What kinds of disputes can the CRT help with?
Learn more about which disputes the CRT can and can’t help with.
What kinds of motor vehicle injury disputes can the CRT resolve?
For accidents that happened on or after April 1, 2019, the CRT can resolve disputes about:
- Entitlement to accident benefits
- Fault and damages of up to $50,000
- Whether an injury is a “minor injury”
For accidents that happened on or after May 1, 2021, the CRT can resolve disputes about entitlement to Enhanced Accident Benefits. Learn more about these types of disputes.
What types of small claims disputes can the CRT resolve?
The CRT can resolve small claims disputes for claims up to $5,000, not including interest under the Court Order Interest Act and dispute-related expenses. These disputes include:
- Debt or damages
- Recovery of personal property
- Personal injury
- Specific performance of agreements involving personal property or services
If you want to make a CRT claim for over $5,000, you must reduce your claim to $5,000 or less. This means you “abandon” the amount that is over $5,000. But be aware that once you abandon an amount, that part of your claim is gone and you can’t claim for it again, at the CRT or anywhere else.
For more information about the CRT’s small claims jurisdiction, see the Civil Resolution Tribunal Act.
What types of strata disputes can the CRT resolve?
Disputes under the CRT’s strata property jurisdiction involve a wide variety of issues between strata owners or tenants and their strata corporation or section, such as:
- Interpretation and enforcement of the Strata Property Act, regulations, bylaws or rules
- Issues about common property or assets of the strata corporation, including maintenance and repairs
- Money owed, including strata fees, special levies and fines
- Unfair actions, threatened actions or decisions of the strata or section
- Irregularities in meetings, voting, minutes or other governance issues
In a strata property dispute, the CRT can make an order requiring a party to do something, stop doing something, or pay money.
Under its strata property jurisdiction, the CRT can’t resolve disputes that don’t involve the Strata Property Act, even if they occur in a strata. For example, a dispute between two owners may not fall under the CRT’s strata property jurisdiction. See, for example, Alameer v. Zhang, 2021 BCCRT 435.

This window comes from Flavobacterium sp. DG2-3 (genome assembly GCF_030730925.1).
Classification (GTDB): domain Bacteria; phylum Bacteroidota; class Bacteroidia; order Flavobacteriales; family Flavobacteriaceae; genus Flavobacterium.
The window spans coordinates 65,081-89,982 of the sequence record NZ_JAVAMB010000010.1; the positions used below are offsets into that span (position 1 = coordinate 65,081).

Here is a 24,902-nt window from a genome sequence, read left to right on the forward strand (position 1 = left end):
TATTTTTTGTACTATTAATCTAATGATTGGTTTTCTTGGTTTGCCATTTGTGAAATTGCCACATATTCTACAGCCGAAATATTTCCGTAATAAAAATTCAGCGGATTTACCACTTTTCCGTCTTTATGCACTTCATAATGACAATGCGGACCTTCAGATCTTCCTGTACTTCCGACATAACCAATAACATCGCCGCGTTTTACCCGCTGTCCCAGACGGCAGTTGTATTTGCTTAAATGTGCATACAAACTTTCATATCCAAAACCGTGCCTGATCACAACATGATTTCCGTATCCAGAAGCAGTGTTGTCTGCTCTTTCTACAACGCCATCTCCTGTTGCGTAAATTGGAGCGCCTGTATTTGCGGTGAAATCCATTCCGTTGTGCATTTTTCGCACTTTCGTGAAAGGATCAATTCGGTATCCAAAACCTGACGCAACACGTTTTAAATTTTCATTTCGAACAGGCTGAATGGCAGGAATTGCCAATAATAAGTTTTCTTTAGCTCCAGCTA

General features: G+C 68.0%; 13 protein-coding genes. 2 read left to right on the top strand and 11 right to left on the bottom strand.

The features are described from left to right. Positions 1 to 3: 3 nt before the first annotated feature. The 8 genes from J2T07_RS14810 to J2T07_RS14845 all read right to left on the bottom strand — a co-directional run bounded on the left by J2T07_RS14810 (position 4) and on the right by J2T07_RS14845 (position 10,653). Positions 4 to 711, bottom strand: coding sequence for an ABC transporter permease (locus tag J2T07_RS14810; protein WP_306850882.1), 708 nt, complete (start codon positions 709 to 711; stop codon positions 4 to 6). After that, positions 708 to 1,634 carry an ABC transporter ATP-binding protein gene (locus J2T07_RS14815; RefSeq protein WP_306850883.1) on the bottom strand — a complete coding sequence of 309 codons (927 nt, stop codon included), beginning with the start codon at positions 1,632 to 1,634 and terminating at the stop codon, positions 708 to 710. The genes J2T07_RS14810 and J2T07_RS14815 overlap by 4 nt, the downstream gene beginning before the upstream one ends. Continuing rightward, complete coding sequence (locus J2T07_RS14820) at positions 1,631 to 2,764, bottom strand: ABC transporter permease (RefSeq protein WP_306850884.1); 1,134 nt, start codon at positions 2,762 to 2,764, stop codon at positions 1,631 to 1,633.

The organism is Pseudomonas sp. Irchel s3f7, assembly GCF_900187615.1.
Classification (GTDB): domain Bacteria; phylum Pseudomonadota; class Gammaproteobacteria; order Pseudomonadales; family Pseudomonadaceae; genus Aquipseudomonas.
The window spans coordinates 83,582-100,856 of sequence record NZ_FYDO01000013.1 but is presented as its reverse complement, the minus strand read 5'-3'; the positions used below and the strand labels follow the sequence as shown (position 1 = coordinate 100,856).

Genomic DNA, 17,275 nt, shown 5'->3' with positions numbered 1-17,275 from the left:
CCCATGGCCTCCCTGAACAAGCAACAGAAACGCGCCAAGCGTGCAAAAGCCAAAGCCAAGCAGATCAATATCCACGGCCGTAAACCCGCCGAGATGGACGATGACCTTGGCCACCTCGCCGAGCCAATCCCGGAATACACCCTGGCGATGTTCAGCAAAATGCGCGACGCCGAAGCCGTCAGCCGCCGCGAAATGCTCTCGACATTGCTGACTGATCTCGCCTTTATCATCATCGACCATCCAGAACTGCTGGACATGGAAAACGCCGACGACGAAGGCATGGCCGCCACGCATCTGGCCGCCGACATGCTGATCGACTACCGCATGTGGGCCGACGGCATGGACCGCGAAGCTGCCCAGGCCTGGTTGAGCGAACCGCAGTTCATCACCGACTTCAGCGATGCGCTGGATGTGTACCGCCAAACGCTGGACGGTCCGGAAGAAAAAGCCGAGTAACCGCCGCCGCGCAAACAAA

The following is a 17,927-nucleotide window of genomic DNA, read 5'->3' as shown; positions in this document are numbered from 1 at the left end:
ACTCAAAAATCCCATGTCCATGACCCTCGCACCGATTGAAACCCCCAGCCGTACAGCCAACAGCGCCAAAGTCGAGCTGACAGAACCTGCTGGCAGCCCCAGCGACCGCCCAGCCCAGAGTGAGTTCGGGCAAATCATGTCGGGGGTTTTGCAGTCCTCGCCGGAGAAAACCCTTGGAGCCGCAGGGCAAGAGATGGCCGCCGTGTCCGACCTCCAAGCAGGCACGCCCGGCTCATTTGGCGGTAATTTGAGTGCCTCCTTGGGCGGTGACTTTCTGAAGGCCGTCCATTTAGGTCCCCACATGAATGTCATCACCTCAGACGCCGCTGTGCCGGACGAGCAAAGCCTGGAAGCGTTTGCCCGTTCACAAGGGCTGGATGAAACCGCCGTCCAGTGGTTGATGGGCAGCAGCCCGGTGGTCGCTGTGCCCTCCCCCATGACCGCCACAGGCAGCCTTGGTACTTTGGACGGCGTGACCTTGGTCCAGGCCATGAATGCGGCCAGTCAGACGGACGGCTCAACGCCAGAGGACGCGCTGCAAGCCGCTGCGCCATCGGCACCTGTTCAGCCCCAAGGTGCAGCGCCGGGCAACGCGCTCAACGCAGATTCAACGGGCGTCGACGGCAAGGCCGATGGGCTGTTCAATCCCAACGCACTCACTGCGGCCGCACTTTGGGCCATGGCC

The CRT also doesn’t have jurisdiction over claims about harassment by another owner or council member, or claims about a council member acting in a conflict of interest. See, for example, Rishiraj v. The Owners, Strata Plan LMS 1647, 2020 BCCRT 593.
Depending on what your claim is for, even if it isn’t under the CRT’s strata property jurisdiction, you may be able to file it under the CRT’s small claims jurisdiction. The CRT can resolve small claims disputes for claims up to $5,000, not including interest under the Court Order Interest Act and dispute-related expenses. Some types of claims can only be resolved by the BC Supreme Court.
If you’re not sure whether your claim is within the CRT’s jurisdiction, use the Solution Explorer to learn more about strata disputes. You can also search the CRT’s decision database to read previous CRT decisions about similar issues.
How do I know if BC is the right jurisdiction for the dispute?
In order for the CRT to have jurisdiction over a dispute, there must be a real and substantial connection between British Columbia and the facts in the dispute.
Sometimes this happens if the situation giving rise to the dispute occurred in BC, or if the applicant or respondent lives or carries on business in BC.
If a party disagrees that there is a real and substantial connection between the dispute and BC, they can ask the CRT to determine if another forum is clearly more appropriate. A tribunal member may consider factors including:
- Where the alleged wrong occurred
- Where the parties carry on business
- Fairness to the parties
- The need for an efficient process to resolve the dispute
The legal test for this is known as “forum non conveniens”.
What types of disputes CAN'T the CRT resolve?
The CRT is not able to decide certain disputes. Some of these will need to be filed in BC Supreme Court, BC Provincial Court, or WITH another tribunal. Others may not be valid legal claims at any court or tribunal.